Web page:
Granny Flats Do Not Increase Affordable Housing or Help
Maybe the best example of the difference between New Urbanism and Organic Urbanism is their respective position on granny flats/ADU’s (additional dwelling units).
The New Urbanism idea of granny flats is sweeping the country. The mantra used in Dallas is that granny flats provide more affordable housing and allow senior homeowners to remain in their homes. A few months ago, the Dallas Assistant Director of Housing made a presentation to the Dallas Architecture Forum. She repeated this economic justification for granny flats. She said that they will create more affordable housing and allow senior homeowners to remain in their homes. When asked what the projected square footage cost of a granny flat was, she said she had no idea of the cost, as there had not been any discussion of the cost of a granny flat, and this question had never come up within the housing department or City Council.
Hickory Crossing Cottages for Homeless
Just like the city romanticized about $300 square foot homeless cottages being the future of solving the homeless problem, the city is romanticizing that granny flats/ADU’s create more affordable housing.
Homeless Cottages Cost $300 a Sq.Ft.
Organic Urbanism, on the other hand, looks for the best economic ways for the city to evolve for senior citizens and those needing affordable homes. If a nonprofit in Dallas spent $300 a square foot to build the $400 square foot Hickory Crossroads cottages for the homeless, it becomes obvious to an Organic Urbanist that renovating existing houses is a more cost-effective way of providing affordable housing than building new granny flats. In fact, existing single family homes in many neighborhoods cost even less than a new homeless cottage. Using the homeless cottage cost figures, building a 600-square foot apartment over a garage might cost $200,000.
This does not make a one-bedroom granny flat apartment affordable or lower the cost for a senior homeowner to remain in their home.
Granny Flats are Not For Grannies.
In the meantime, a two-story granny flat removes a canopy of trees, looms over the neighbor’s property, lines the front curb with on-street parked cars, and creates more transience in the neighborhood.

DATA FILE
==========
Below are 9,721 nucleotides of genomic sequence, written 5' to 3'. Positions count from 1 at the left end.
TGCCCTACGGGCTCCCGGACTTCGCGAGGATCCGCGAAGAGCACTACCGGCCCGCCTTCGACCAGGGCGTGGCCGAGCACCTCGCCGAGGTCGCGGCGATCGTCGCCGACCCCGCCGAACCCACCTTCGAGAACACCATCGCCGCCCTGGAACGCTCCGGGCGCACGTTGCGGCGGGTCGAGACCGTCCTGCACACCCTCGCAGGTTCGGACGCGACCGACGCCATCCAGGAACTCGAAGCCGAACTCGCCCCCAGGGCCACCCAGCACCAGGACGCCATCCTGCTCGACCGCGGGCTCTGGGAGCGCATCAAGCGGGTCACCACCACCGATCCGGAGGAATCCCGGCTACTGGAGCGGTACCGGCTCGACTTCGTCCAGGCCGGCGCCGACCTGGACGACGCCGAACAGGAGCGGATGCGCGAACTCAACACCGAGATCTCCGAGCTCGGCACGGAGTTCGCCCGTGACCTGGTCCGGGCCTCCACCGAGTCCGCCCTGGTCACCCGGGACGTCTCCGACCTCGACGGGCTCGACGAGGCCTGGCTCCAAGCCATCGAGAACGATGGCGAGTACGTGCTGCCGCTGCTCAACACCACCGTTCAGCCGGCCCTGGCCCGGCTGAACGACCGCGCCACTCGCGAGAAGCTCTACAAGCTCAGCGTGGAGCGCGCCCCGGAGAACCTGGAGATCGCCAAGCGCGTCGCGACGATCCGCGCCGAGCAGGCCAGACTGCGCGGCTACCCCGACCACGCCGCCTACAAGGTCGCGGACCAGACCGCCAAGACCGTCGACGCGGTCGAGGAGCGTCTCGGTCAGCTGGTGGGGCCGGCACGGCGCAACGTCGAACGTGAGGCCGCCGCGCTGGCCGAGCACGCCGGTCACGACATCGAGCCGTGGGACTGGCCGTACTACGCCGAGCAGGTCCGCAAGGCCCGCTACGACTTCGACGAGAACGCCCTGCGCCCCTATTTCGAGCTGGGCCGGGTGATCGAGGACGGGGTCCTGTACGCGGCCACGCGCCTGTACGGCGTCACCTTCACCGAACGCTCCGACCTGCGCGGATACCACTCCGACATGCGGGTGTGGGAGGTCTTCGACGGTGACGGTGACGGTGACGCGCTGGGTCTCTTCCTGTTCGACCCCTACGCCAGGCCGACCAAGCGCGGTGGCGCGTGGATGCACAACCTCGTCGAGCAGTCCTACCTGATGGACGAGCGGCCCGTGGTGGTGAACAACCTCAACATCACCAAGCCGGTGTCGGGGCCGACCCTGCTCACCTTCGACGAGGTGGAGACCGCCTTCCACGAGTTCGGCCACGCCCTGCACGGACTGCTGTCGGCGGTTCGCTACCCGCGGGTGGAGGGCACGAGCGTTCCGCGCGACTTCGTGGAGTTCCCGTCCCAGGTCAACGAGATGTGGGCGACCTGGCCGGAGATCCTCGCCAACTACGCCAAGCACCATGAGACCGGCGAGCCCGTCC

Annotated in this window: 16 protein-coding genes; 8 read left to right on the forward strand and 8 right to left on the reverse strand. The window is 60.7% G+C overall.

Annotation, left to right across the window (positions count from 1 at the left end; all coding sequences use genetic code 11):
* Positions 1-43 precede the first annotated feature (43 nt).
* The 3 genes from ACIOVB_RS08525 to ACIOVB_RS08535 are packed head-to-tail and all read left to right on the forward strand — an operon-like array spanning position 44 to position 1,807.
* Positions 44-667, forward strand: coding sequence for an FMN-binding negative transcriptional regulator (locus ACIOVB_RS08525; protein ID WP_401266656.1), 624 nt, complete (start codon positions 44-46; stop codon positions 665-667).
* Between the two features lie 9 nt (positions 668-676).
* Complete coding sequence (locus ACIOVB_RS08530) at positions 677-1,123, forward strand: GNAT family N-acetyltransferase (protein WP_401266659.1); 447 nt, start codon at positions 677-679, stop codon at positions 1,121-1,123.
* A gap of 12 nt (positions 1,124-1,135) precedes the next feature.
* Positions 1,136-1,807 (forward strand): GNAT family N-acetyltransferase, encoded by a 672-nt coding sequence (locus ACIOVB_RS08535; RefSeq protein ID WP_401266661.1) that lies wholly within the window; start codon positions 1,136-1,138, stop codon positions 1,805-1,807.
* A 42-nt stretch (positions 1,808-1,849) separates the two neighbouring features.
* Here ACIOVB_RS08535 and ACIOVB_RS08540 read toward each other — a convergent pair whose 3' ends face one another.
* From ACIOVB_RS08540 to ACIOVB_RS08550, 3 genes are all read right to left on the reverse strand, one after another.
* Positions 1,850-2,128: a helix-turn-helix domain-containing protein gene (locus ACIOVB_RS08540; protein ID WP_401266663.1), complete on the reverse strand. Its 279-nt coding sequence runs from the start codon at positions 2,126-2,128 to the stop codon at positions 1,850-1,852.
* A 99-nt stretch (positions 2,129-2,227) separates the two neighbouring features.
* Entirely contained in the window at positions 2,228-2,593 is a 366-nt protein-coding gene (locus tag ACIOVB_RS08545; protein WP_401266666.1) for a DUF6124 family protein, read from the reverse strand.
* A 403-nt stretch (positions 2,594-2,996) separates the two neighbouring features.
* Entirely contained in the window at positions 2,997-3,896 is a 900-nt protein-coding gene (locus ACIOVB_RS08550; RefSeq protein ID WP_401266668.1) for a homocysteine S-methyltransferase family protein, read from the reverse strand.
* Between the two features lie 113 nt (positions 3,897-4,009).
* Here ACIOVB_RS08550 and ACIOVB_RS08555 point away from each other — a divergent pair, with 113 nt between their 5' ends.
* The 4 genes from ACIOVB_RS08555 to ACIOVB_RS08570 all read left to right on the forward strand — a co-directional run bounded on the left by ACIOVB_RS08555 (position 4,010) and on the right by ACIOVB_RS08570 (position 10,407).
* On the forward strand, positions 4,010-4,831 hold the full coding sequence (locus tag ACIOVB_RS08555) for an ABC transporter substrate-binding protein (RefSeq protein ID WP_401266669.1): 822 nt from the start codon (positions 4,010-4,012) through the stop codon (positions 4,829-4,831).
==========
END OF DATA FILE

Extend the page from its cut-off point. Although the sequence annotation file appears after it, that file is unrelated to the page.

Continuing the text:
Also, I might point out that I have come to find the more dishonest the name of a policy, the more likely the policy is flawed. How many of you grandmothers in the room are called granny? How many grannies do you know who want to climb a flight of stairs to enter the last apartment of their life?
Top Down Tyranny of New Urbanists
New Urbanism wants to create a city where people are forced to walk, forced to take fixed rail, forced to live in buildings shared with subsidized renters, and forced to live jammed together in dense neighborhoods, all in the name of vibrancy.
Organic Urbanism represents an alternative to the top-down tyranny of the New Urbanists. We recognize that the cycles of deterioration and rejuvenation create environments that people desire, a place where they can afford to live and work.
Cycles of deterioration and rejuvenation create opportunities for all incomes.– Douglas Newby
Organic Urbanism Recognizes the Flowering Potential of a City
Organic Urbanism recognizes the flowering potential of a city. Organic Urbanism allows everyone to be a hero in their own life as their individual creativity and self-expression can be manifested. Embracing Organic Urbanism, every person can impact the significance and stewardship of their city, their neighborhood, and their home.
If you are in favor of a vibrant, organic city that comes with its bumps and bruises that should be nurtured and filled with love and care, then you too are an Organic Urbanist. We need to reintroduce the concept that cities are not for planners or trains but people. With your support, Organic Urbanism can eradicate New Urbanism in our lifetime.
First Presented at SMU Town and Gown
Douglas Newby first presented Organic Urbanism is the Cure for New Urbanism in a talk given to SMU Town and Gown. Douglas Newby has studied and written about the evolution of cities for over 45 years.